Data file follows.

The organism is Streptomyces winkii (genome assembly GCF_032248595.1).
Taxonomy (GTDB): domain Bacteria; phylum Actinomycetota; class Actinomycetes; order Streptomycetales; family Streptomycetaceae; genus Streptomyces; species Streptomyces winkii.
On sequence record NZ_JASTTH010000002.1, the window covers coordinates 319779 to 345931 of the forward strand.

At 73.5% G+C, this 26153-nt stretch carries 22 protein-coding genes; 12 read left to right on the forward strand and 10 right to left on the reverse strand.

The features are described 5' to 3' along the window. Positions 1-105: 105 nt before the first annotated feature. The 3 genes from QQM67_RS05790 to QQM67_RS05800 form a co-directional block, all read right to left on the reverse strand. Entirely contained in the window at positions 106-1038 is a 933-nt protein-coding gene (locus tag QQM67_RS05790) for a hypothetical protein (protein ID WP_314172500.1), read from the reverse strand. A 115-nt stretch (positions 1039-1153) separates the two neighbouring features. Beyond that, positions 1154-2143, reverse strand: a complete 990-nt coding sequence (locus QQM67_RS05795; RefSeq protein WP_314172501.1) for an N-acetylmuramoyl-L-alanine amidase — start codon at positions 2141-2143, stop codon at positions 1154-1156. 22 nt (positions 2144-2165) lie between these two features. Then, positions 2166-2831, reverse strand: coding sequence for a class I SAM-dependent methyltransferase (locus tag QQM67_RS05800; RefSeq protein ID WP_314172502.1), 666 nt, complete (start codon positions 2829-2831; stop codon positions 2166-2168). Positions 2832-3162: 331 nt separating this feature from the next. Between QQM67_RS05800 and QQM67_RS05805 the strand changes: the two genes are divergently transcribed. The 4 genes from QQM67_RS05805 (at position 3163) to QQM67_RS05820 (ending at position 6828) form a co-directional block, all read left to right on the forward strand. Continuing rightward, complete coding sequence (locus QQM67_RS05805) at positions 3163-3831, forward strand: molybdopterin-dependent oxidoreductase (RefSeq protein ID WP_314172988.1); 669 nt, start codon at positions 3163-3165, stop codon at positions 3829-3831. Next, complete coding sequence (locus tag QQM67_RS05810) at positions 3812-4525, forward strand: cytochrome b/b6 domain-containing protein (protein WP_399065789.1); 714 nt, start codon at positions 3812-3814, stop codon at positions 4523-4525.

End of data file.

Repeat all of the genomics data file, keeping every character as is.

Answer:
The organism is Streptomyces winkii (genome assembly GCF_032248595.1).
Taxonomy (GTDB): domain Bacteria; phylum Actinomycetota; class Actinomycetes; order Streptomycetales; family Streptomycetaceae; genus Streptomyces; species Streptomyces winkii.
On sequence record NZ_JASTTH010000002.1, the window covers coordinates 319779 to 345931 of the forward strand.

At 73.5% G+C, this 26153-nt stretch carries 22 protein-coding genes; 12 read left to right on the forward strand and 10 right to left on the reverse strand.

The features are described 5' to 3' along the window. Positions 1-105: 105 nt before the first annotated feature. The 3 genes from QQM67_RS05790 to QQM67_RS05800 form a co-directional block, all read right to left on the reverse strand. Entirely contained in the window at positions 106-1038 is a 933-nt protein-coding gene (locus tag QQM67_RS05790) for a hypothetical protein (protein ID WP_314172500.1), read from the reverse strand. A 115-nt stretch (positions 1039-1153) separates the two neighbouring features. Beyond that, positions 1154-2143, reverse strand: a complete 990-nt coding sequence (locus QQM67_RS05795; RefSeq protein WP_314172501.1) for an N-acetylmuramoyl-L-alanine amidase — start codon at positions 2141-2143, stop codon at positions 1154-1156. 22 nt (positions 2144-2165) lie between these two features. Then, positions 2166-2831, reverse strand: coding sequence for a class I SAM-dependent methyltransferase (locus tag QQM67_RS05800; RefSeq protein ID WP_314172502.1), 666 nt, complete (start codon positions 2829-2831; stop codon positions 2166-2168). Positions 2832-3162: 331 nt separating this feature from the next. Between QQM67_RS05800 and QQM67_RS05805 the strand changes: the two genes are divergently transcribed. The 4 genes from QQM67_RS05805 (at position 3163) to QQM67_RS05820 (ending at position 6828) form a co-directional block, all read left to right on the forward strand. Continuing rightward, complete coding sequence (locus QQM67_RS05805) at positions 3163-3831, forward strand: molybdopterin-dependent oxidoreductase (RefSeq protein ID WP_314172988.1); 669 nt, start codon at positions 3163-3165, stop codon at positions 3829-3831. Next, complete coding sequence (locus tag QQM67_RS05810) at positions 3812-4525, forward strand: cytochrome b/b6 domain-containing protein (protein WP_399065789.1); 714 nt, start codon at positions 3812-3814, stop codon at positions 4523-4525.